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Showing posts from April, 2008

Rails Chops: RESTful Routes

Reference: Chapter 4 (The Rails Way) In Rails, by adding map.resources :stories to config/routes.rb , you get 7 predefined routes: stories GET /stories {:controller=>”stories”, :action=>”index”} POST /stories {:controller=>”stories”, :action=>”create”} new_story GET /stories/new {:controller=>”stories”, :action=>”new”} edit_story GET /stories/:id/edit {:controller=>”stories”, :action=>”edit”} story GET /stories/:id {:controller=>”stories”, :action=>”show”} PUT /stories/:id {:controller=>”stories”, :action=>”update”} DELETE /stories/:id {:controller=>”stories”, :action=>”destroy”} Slowly but surely we are going to build an app from the ground up and use all of these RESTful routes. Its very important to understand what each of these do and how to incorporate them into your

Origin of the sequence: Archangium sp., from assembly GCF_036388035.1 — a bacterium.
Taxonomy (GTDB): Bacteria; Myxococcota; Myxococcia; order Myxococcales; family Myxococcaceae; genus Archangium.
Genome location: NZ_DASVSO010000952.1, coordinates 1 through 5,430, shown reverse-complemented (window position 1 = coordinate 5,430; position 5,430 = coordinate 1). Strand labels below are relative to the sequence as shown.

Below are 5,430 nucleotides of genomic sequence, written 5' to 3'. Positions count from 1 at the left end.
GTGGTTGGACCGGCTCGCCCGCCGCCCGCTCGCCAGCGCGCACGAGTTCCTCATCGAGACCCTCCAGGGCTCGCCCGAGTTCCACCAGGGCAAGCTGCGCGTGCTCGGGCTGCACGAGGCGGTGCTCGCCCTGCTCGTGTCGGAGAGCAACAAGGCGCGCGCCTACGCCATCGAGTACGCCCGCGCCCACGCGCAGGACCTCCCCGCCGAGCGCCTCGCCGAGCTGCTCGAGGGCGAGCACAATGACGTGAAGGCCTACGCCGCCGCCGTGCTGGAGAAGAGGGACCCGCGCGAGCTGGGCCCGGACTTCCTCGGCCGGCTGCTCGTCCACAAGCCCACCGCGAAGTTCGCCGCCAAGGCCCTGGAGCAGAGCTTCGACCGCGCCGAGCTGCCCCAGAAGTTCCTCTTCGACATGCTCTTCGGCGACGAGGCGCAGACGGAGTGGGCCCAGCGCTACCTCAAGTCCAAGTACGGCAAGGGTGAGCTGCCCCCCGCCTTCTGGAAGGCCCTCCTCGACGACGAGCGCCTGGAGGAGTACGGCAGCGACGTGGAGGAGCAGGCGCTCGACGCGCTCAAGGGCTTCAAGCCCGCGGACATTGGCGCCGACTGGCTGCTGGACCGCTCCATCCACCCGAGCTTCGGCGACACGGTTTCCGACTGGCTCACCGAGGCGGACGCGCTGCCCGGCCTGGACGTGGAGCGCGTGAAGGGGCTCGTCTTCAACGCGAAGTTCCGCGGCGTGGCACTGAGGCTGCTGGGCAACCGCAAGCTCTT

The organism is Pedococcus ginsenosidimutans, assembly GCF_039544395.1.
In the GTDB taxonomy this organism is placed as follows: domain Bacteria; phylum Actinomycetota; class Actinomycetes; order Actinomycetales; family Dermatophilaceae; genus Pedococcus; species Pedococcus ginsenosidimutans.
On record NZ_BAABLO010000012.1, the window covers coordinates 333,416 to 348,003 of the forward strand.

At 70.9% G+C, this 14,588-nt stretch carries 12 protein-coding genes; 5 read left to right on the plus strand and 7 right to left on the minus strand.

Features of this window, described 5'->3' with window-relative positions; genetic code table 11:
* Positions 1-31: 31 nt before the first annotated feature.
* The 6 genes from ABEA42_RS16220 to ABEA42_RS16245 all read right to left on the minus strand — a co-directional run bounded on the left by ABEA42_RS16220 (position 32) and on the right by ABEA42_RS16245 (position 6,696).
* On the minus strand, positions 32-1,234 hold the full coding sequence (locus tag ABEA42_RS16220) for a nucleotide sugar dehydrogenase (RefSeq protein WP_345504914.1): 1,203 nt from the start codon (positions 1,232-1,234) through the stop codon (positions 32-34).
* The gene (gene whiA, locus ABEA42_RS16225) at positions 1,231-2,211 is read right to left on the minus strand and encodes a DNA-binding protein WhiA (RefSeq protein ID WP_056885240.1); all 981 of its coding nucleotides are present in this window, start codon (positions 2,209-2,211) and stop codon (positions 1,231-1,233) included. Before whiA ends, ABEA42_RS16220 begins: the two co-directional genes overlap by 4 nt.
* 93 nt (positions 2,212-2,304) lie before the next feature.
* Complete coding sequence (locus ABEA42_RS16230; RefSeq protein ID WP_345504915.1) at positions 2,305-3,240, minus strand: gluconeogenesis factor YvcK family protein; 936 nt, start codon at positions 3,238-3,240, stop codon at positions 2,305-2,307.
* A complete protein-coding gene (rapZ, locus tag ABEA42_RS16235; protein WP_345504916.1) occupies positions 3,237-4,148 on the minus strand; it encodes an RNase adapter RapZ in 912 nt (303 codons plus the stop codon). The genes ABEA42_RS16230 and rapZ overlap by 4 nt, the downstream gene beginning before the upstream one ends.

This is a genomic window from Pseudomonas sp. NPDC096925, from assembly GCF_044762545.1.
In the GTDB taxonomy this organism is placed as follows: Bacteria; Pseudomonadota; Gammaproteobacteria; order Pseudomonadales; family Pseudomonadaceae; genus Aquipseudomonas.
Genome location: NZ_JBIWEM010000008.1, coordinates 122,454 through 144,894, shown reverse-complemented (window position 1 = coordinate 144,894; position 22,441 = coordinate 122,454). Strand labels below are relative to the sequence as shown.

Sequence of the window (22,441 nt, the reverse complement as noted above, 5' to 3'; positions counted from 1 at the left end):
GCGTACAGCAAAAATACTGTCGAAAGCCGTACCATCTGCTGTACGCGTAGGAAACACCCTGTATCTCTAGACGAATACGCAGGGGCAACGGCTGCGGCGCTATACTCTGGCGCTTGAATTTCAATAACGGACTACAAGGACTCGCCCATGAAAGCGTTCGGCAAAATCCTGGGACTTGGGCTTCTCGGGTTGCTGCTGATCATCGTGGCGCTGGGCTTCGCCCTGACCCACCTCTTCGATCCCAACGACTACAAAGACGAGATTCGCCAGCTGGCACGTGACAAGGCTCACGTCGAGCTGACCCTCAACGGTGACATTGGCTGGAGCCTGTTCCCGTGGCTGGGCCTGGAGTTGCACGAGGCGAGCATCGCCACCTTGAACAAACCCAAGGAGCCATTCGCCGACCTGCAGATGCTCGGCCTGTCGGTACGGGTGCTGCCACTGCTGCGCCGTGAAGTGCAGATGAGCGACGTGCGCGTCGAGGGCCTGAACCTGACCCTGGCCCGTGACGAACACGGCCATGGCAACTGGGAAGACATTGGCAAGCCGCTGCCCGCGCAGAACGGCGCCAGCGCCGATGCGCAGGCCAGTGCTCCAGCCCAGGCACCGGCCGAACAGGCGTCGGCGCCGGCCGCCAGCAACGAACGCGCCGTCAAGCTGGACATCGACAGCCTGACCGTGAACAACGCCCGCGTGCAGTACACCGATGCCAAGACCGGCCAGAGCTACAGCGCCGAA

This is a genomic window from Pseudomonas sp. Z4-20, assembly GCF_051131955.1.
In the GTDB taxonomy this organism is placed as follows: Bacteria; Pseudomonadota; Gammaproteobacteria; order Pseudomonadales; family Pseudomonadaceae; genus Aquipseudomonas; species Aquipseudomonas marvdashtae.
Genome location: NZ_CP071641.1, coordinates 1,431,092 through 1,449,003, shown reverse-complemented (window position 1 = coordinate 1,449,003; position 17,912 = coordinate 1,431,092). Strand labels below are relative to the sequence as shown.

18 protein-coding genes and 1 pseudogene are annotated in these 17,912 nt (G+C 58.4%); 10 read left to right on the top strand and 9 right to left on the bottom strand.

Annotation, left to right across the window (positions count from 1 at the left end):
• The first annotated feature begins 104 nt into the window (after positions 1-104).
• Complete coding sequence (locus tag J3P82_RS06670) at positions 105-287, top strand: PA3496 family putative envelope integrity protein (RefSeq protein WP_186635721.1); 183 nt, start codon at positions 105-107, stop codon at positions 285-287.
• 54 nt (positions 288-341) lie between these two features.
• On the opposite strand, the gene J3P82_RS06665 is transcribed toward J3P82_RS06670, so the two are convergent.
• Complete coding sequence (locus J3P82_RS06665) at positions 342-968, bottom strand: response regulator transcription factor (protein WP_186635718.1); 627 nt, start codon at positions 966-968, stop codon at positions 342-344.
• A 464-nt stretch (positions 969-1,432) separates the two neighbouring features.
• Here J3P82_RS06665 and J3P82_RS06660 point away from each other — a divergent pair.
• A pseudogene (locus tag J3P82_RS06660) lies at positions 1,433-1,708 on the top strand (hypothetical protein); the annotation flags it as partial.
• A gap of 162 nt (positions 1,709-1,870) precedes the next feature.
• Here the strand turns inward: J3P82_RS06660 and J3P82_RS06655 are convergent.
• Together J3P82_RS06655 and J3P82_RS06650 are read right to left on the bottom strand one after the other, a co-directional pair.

Rails Chops: Working with databases

References Read from: “The Rails Way” – Chapter 6 Active Record Presentation Migrations Presentation (ignore mysql at beginning) Objectives Configure Rails to work with a database (database.yml) create table (migration) use ActiveRecord to interact with our database use script/console to learn how ActiveRecord works Model handle application state (usually in the database) encapsulate business logic, such as data validation and rules applied to data ActiveRecord ORM (object-relational mapping) Instead of dealing with database through SQL statements, ORM layer presents records as a collection of objects Table represents a collection of objects(stories) Record represents an object/model (story) Field represents an object attribute (title) CRUD operations on database C : create, insert record into table R : read, select record(s) from table U : update, update record(s) in the table D : delete, delete record(s) from the table